News Release

President Duterte receives proposed federal constitution of Consultative Committee

President Rodrigo Roa Duterte received the proposed federal constitution drafted by the Consultative Committee during a simple ceremony in Malacañan Palace on Monday, July 9.

The draft constitution, which will usher in the country’s shift from unitary to federal system of government, was handed over by the Consultative Committee led by its chairman retired Chief Justice Reynato Puno.

“In drafting this proposed Constitution, we were guided by one directive you gave — do what is best for our people,” Puno said in his speech referring to the President.

“We thank you for this full trust and confidence and we assure you that the Consultative Committee did its work with complete independence and unbiased by any partisan politics or by any elite interest,” he added.

Puno said the draft constitution seeks to establish “a distinct federalism” in the country, which he termed as “a bayanihan federalism.”

“The design of this bayanihan federalism installs a federal government strong enough to hold together the various federated regions and establishes regions that are socially, economically, and politically viable and sustainable,” he said.

The proposed constitution seeks to create 18 federated regions, including federated regions of the Bangsamoro and Cordillera.

“We divided the powers of government guided by the Filipino spirit of bayanihan where both the federal government and the federated regions govern the people less in competition but more in cooperation and aligned with the maxim the welfare of the people is the supreme law: Salus populi est suprema lex,” Puno added.

The former chief justice then cited several features of the draft federal constitution.

He said that it democratized the electoral process by prohibiting political dynasties that have long monopolized the elections.

At the same time, it transformed political parties as mechanisms of citizen representation and democratic governance.

Under the draft constitution, political turncoatism is also prohibited.

“Hence, political butterflies cannot flutter anymore from one political party to another political party,” said Puno.

The draft federal charter did not only level the political playing field but also levelled the economic playing field, according to Puno.

He said it prohibited monopolies and oligopolies that substantially lessen competition in the market and abuse their dominant positions.

“For this purpose, the draft constitution established an independent competition commission to stop these monopolies by the moneyed,” he noted.

Furthermore, Puno said that the draft charter “strengthened the institutions of government to fight graft and corruption.”

He said it transformed the Ombudsman to a commission type office in order to investigate and prosecute more effectively violations of anti-graft laws.

It also gave the Commission on Audit the power to conduct pre-audit and performance audit to ensure that the people’s money is spent strictly in accordance with the law.

Puno also described the draft charter as “a pro-poor Constitution.”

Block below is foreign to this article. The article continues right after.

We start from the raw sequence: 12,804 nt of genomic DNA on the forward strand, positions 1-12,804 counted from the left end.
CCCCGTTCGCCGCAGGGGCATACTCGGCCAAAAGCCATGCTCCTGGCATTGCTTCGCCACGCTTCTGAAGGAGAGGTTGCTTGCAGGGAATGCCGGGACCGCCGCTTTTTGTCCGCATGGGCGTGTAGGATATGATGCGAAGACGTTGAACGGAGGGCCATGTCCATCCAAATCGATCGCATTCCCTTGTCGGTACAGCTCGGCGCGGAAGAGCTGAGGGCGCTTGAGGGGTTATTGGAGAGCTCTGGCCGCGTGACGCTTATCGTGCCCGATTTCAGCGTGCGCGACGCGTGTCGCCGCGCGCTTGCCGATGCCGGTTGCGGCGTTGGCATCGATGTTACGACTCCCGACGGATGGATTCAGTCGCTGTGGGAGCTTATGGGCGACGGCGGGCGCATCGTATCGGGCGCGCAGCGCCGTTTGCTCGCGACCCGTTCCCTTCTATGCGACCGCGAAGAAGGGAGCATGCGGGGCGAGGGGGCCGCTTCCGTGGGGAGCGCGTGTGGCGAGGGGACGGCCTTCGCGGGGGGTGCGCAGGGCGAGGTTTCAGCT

“For the first time in our history, the socioeconomic rights of the poor to adequate food, comprehensive health care, complete education, adequate and decent housing and livelihood and employment opportunities are included in the Bill of Rights as rights demandable against the government,” he said.

“The poor are also guaranteed political representation in the legislatures of the federal government and the federated regions,” he added.

“Finally, the draft constitution established a permanent and indissoluble nation because it recognized the ethnicity, culture, religion, customs, traditions, language and distinct identities of our brothers and sisters in the Cordillera and Bangsamoro,” he further said.

Puno said the committee will await for further instructions from the President as he reviews the draft.

Also present to witness the turnover were Con-Com members former Senate President Aquilino “Nene” Pimentel Jr., Atty. Susan Ubalde-Ordinario, Atty. Ali Pangalian Balindong and Atty. Laurence Wacnang.

Phone call with Malaysian Prime Minister Mahathir Mohamad

Following the turnover, President Duterte made a phone call to newly-elected Malaysian Prime Minister Mahathir Mohamad.

The President congratulated Mahathir and vowed to closely work with him in addressing pressing regional issues.

“I’m calling you Your Excellency to congratulate you in your resounding victory,” Duterte told the Prime Minister.

He assured the Malaysian leader that the Philippines will remain a staunch ally of Malaysia in area of security particularly in tackling Islamic extremism and piracy in the high seas.

At the same time, Duterte invited Malaysia to revive the joint consultative meeting to build a platform for advancing relations and discuss pending agreements and other possible collaboration.

The President then thanked Mahathir for taking care of Filipinos in Malaysia.

Mahathir made a stunning election upset last May when he defeated his one-time protégé, the incumbent Najib Razak. Mahathir, Malaysia’s longest-serving prime minister, stepped out of retirement to challenge Najib.

At 92, Mahathir became the world’s oldest head of government. ### (PND)